The deal allows Australia to exploit oil and natural gas under the Timor Sea oil and gas that, absent CMATS, international law experts say would belong to Timor-Leste under current international legal principles and case law.

Ironically Australia turned a blind eye on atrocities in Timor Leste by Indonesian invaders for 24 years.

Ron Crocombe states in his book Asia in the Pacific Islands that while seabed minerals are the most ideal way to go for some Pacific countries they are still vulnerable in the sense that they will need external finance, technology and skills to be able gain reasonable leverage.

He also talks about how an Asian ambassador related his experiences of selfish gatekeepers (foreign affairs officials) of the Pacific who negotiated deals for their own benefit.

The Fiji Government website quotes former Foreign Affairs Minister, Kaliopate Tavola in 2004 highlighting the importance of negotiations of the relative EEZ boundaries of the two countries.

"That work in itself will lead, hopefully, to resolving the current dispute on the ownership of the Minerva Reefs in Southern Lau. That will have direct benefits, of course, to the country's fisheries resources," he said.

"The bigger fish of course, if you will excuse the pun, is the extent to which we can claim the outer limits of the continental shelves originating within our EEZ. This will open up new economic opportunities in increased fisheries resources, unprecedented mining potential of new minerals and natural gases, etc.

Mr Tavola said this will require both bilateral and even sub-regional discussions, especially as regards the area of the Lau Ridges in the waters of Southern Lau.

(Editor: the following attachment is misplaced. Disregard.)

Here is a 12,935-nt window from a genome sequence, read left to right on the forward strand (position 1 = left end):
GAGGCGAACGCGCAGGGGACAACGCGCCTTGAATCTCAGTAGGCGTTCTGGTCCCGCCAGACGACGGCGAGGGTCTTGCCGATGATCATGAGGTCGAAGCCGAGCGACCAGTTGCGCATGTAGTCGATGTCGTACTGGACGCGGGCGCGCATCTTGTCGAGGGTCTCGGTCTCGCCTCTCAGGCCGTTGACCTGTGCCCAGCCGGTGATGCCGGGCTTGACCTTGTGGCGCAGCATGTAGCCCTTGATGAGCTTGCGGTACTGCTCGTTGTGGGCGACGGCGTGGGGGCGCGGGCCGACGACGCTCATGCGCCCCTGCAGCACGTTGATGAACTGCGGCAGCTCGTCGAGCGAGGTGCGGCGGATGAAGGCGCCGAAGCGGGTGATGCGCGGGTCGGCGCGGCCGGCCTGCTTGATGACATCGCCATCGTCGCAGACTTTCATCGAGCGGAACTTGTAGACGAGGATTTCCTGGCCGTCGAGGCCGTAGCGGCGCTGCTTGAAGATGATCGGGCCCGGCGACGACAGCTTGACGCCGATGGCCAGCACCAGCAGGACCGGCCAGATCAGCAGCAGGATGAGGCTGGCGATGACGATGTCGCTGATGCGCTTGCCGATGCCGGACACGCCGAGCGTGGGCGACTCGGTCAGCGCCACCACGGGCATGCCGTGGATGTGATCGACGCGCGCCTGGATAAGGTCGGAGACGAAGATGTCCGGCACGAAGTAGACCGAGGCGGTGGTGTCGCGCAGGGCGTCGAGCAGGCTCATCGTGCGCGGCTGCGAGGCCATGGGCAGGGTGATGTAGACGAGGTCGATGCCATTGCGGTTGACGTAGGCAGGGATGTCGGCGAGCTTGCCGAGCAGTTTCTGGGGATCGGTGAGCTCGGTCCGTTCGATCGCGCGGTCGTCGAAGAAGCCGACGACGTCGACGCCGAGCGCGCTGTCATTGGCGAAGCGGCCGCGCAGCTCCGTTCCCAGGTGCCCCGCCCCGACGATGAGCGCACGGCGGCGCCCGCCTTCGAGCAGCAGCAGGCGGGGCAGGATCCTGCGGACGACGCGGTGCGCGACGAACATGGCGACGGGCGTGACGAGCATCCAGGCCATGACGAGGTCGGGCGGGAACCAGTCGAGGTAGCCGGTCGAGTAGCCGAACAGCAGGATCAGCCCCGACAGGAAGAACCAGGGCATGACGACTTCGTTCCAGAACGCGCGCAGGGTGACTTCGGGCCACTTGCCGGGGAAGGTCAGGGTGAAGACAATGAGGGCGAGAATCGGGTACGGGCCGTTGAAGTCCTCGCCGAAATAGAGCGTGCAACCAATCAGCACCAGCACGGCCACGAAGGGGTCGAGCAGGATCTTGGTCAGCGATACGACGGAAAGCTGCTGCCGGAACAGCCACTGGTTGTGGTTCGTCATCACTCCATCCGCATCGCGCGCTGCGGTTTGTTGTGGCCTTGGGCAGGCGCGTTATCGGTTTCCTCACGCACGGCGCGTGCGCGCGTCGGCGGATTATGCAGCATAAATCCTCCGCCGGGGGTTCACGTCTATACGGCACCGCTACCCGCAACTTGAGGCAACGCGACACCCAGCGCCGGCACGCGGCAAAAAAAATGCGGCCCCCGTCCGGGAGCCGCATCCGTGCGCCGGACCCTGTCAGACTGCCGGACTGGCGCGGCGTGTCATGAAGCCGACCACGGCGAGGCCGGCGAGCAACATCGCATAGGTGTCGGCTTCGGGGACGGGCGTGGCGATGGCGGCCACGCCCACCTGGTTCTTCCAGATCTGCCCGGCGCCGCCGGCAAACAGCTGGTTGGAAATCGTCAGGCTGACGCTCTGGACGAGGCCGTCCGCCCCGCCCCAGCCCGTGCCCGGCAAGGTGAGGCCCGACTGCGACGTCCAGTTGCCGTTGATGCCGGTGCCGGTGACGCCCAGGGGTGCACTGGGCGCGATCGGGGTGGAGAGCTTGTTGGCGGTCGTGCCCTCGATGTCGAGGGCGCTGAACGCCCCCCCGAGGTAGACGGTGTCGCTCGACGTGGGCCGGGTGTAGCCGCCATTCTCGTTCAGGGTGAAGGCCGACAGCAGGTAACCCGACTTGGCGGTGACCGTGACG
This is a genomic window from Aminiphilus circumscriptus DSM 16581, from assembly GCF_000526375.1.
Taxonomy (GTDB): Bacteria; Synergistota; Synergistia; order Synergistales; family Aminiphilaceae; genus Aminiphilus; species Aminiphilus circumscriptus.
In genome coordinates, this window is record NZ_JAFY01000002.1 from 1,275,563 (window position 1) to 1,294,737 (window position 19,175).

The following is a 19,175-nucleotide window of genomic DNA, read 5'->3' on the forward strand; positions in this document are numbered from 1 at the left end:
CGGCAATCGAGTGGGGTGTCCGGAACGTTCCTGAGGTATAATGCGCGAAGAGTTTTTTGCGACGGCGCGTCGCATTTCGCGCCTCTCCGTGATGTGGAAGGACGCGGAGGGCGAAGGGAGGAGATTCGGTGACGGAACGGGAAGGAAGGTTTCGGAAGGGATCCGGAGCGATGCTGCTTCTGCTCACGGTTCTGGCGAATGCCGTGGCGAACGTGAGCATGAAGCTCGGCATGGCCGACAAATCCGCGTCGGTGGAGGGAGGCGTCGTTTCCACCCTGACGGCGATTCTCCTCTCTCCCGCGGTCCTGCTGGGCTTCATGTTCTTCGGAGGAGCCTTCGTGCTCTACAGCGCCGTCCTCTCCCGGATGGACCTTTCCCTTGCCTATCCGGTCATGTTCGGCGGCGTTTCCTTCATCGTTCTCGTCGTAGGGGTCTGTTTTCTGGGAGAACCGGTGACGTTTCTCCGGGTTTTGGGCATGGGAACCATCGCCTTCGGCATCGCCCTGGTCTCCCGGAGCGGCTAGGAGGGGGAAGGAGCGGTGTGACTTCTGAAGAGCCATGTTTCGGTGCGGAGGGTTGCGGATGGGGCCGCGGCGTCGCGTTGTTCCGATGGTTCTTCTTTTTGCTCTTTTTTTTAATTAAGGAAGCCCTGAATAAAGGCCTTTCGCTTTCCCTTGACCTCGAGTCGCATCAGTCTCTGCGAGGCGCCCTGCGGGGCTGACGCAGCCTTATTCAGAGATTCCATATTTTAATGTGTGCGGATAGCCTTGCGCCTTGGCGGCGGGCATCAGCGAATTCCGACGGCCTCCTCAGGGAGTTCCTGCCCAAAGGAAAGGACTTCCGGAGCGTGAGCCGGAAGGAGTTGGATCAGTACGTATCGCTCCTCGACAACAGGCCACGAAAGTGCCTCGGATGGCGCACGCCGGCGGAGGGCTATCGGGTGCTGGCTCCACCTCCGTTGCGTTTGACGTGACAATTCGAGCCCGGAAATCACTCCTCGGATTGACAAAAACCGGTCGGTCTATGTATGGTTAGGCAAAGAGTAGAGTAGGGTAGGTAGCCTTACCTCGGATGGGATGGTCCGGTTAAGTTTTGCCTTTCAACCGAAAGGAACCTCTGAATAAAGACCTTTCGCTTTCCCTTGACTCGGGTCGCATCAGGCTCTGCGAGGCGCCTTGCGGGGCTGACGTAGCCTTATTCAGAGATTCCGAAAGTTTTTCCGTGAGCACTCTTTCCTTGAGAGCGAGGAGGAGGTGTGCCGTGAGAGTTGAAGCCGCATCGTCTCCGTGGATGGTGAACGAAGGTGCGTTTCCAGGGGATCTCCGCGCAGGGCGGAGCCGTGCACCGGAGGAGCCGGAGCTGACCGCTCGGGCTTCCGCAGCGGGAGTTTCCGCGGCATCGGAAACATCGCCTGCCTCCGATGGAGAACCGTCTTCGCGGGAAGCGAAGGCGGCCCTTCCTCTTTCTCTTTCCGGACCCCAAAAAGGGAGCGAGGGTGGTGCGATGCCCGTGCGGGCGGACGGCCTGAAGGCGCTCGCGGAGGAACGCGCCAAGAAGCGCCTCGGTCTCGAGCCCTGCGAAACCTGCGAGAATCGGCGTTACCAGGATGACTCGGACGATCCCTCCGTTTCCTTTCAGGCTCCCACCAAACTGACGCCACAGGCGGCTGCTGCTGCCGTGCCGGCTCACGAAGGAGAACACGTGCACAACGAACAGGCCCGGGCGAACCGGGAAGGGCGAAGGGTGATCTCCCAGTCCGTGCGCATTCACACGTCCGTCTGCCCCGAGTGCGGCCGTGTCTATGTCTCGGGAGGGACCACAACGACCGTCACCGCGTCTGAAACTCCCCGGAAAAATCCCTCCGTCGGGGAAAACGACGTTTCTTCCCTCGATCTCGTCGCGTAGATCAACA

"For this area in particular, discussions will have to take place with Tonga and New Zealand due to our overlapping and competing claims.

In the absence of laws regarding minerals in the seabed and an unresolved treaty on boundaries the race for minerals is interesting but like the currents under the seabed we may underestimate the effects of the unsettled boundaries.

In that instant the vulnerable and poor Pacific island states, some with unstable political climates (Like Fiji and Tonga), may have to strengthen their gatekeeping or lose more than they bargain for.

* Robert Matau is a a postgraduate student of media studies at the University of the South Pacific. This article was part of his assignment in his course on Asia/Pacific Journalism.

Sources of information

* Chosun website

* Pacnews

* Luna Wong Ministry of Foreign Affairs

* Venasio Nasara Ministry of Mineral Resources

* Ratu Naiqama Lalabalavu - Turaga na Tui Cakau

* Sakiusa Nakara - Turaga ni Koro Verevere, Nakorotubu, Ra.

* Multinational Monitor website

* Nautilus website

* Law of the Sea website

* Ron Crocombe Asia in the Pacific Islands.